Conversion Tracking

Param Value Description
convDelay Type: Integer
Default: 800
If delaying conversions with Test.conversion, this is the time we will wait before redirecting.
cpoints Type: Boolean
Default: false
If true, highlights DOM nodes which have the classname specified in cssConvNode.
cssConvNode Type: String
Default: .wto-cp { border: 2px solid orange !important; }
CSS rule to highlight conversion nodes – the class (.wto-cp by default) itself has to be assigned manually by developer to nodes in Tracking() for this to work.
useBeacon Type: Boolean
Default: false
Uses beacon mode for conversions. Similar to 1px GIF tracking.
useCTrack Type: Boolean
Default: false
Use CTrack for conversions (REST API) instead of in-tag methods (JS API).
skipPageviewCheck Type: Boolean
Default: false
We need a View before we track a Metric. The OBF will automatically and safely reject conversions fired before then, but you can request to skip the check.

Page Hiding

Param Value Description
cssHide Type: String
Default: body { opacity: 0.0000001 !important; }
The CSS rules we want to employ when page-hiding in the OBF.
cssHideID Type: String
Default: ""
ID of the style tag that houses the page hide.
hidePage Type: Boolean
Default: true
Whether or not to employ page hiding. If your test has transformations behind user actions or on content that mutates into view, you may want to leave this off.
hideTimeout Type: Integer
Default: 7000
If the worst happens and the build freezes processing, this number defines the time in miliseconds that we should wait before forcibly redisplaying the page.
hideTimedOut Type: Boolean
Default: false
A status. Will be true if the page hide was forcibly removed.
showPage Type: Boolean
Default: true
Whether you should rediaplay the page after Rendering or not. If you're doing a redirect test, the answer may well be to leave page-hide on.
showPageDelay Type: Integer
Default: 0
If you want to wait for a period of time before revealing the page, you can do that here (in miliseconds). No delay by default.

CSS module

Param Value Description
cssPrefixClass Type: String
Default: .wto
By default, CSS rules added via. css.add will be prefixed with this class. This is to increase the specificity of our rules above those listed, and increases the likelihood of them being selected by the browser.
classNamesOnDoc Type: Boolean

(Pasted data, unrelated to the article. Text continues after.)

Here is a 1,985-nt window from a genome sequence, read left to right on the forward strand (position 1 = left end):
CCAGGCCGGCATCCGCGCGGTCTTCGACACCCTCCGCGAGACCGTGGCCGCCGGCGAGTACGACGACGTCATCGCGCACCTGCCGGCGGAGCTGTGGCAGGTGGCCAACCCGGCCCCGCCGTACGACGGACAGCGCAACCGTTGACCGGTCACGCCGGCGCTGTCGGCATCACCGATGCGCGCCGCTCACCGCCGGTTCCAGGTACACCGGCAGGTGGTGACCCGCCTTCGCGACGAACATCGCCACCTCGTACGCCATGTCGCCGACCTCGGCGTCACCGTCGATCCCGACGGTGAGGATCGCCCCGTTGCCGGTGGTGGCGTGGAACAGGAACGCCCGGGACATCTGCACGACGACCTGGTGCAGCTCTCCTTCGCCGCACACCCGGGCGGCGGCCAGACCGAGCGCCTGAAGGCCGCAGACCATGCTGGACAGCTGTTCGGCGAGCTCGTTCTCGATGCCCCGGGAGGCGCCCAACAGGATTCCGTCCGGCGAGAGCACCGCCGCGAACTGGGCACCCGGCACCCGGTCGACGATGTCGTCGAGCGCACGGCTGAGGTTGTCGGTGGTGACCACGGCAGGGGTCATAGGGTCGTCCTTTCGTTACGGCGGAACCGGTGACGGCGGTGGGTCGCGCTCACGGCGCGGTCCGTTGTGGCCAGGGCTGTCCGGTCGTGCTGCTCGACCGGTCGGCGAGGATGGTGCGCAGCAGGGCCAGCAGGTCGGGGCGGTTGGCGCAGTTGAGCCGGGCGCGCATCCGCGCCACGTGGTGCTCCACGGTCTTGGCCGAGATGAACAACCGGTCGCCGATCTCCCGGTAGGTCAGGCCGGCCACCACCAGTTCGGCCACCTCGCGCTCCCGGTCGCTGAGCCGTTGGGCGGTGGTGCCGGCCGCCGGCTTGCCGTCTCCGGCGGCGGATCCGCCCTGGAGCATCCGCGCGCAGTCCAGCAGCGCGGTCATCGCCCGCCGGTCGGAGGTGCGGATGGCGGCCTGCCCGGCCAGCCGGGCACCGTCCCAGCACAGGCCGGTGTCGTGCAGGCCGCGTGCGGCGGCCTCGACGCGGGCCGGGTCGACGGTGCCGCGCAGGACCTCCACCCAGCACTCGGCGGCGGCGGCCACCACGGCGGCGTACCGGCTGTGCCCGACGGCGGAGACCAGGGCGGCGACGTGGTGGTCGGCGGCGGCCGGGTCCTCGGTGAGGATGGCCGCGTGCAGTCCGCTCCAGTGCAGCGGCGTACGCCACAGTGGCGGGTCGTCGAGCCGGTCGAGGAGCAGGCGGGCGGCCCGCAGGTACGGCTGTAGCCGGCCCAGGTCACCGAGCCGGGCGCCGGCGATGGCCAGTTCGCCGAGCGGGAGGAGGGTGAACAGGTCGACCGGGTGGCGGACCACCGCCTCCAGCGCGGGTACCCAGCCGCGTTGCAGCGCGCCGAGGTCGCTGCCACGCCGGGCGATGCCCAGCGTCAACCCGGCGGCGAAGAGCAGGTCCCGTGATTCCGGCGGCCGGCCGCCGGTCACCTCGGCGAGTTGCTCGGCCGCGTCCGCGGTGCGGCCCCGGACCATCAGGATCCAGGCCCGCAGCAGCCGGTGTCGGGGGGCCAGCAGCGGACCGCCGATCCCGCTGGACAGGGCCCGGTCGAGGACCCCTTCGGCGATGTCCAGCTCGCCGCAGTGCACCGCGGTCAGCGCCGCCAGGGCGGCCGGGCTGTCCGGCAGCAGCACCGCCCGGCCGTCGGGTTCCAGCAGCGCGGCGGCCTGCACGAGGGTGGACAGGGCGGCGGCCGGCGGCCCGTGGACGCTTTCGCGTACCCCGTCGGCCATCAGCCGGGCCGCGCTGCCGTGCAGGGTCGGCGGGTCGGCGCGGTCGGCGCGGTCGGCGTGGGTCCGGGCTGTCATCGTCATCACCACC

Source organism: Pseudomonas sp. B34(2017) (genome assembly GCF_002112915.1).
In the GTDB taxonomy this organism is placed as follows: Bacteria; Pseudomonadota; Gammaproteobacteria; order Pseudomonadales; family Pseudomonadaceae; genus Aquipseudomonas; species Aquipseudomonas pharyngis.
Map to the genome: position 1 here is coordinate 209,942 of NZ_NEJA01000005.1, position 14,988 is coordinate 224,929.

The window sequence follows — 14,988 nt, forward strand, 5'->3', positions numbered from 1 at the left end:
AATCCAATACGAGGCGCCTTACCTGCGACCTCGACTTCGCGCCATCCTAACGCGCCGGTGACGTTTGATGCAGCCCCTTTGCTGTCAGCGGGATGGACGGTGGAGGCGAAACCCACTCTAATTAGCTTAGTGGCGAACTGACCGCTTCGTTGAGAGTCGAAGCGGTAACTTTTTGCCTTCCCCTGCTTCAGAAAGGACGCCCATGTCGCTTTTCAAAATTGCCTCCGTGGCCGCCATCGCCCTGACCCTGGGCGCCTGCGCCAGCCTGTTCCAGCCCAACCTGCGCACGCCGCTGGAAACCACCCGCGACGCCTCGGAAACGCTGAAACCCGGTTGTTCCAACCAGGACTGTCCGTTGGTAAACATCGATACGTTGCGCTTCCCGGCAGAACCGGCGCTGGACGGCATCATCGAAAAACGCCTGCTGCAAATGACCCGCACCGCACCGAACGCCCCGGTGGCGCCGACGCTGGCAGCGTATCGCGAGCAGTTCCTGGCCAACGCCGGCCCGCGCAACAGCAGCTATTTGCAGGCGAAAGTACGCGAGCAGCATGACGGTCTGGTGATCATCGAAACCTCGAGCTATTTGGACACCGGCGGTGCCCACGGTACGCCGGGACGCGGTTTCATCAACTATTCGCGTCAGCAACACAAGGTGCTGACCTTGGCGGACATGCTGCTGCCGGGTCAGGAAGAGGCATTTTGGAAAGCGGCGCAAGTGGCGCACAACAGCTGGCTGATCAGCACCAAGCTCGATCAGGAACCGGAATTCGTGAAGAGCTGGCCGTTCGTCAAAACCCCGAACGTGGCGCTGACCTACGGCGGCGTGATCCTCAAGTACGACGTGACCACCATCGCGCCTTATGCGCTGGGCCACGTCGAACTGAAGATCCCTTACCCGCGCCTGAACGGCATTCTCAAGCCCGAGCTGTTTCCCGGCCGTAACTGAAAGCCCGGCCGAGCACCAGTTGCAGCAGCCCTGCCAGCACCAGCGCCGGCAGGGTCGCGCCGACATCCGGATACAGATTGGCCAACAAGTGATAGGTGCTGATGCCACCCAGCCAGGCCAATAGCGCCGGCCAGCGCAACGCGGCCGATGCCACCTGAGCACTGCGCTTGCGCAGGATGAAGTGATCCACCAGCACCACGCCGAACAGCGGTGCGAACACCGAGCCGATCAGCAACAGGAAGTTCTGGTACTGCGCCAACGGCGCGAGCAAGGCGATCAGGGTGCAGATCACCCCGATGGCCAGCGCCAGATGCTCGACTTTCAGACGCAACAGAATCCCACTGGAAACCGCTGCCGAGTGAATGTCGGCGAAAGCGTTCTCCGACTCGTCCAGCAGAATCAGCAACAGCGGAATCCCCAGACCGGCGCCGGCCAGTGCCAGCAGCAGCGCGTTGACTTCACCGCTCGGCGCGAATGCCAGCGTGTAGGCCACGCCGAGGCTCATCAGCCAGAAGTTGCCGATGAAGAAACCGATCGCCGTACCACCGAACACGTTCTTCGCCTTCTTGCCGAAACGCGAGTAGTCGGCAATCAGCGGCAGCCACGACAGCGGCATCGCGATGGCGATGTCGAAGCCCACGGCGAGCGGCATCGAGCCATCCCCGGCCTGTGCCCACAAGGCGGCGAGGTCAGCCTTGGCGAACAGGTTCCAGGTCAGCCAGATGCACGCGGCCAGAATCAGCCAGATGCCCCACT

Default: false
If set to true, level-specific class names will be added to the ‹html› tag instead of default ‹body›. Sometimes this is desired as in some cases additional classes on body might break default site functionality.


Param Value Description
debug Type: Boolean
Default: false
Forcibly show debug logs in the console for this instance of the OBF. Skips the check for the _wt.bdebug cookie.
debugInTitle Type: Boolean
Default: true
When true, we output level and test names into the document title. This only happens if in debug mode.
outputConfig Type: Boolean
Default: true
Outputs the Config object for your build into the console when your build executes.
debugPrefix Type: String
Default: null
Provides the ability to output something else to prefix debug logs instead of the testAlias.
showInternalEvents Type: Boolean
Default: false
Enables the event module to log internal events in the console. Possibly useful for debugging.
pvDebug Type: Boolean
Default: false
Enables extra debugging to understand what's happening with the Pageview event.

Conversion Tracking

Param Value Description

Framework modules and methods


URL parameters




Scenarios in detail: Polling


Scenarios in detail: Page hide


Scenarios in detail: Rendering levels


Scenarios in detail: Working with CSS


Scenarios in detail: CSS Media Queries


Scenarios in detail: Redirection tests (split url testing)


Scenarios in detail: Working with iframes


Scenarios in detail: Conversions & custom data collection


Scenarios in detail: Page view (entry) manual handling


Scenarios in detail: Internal events system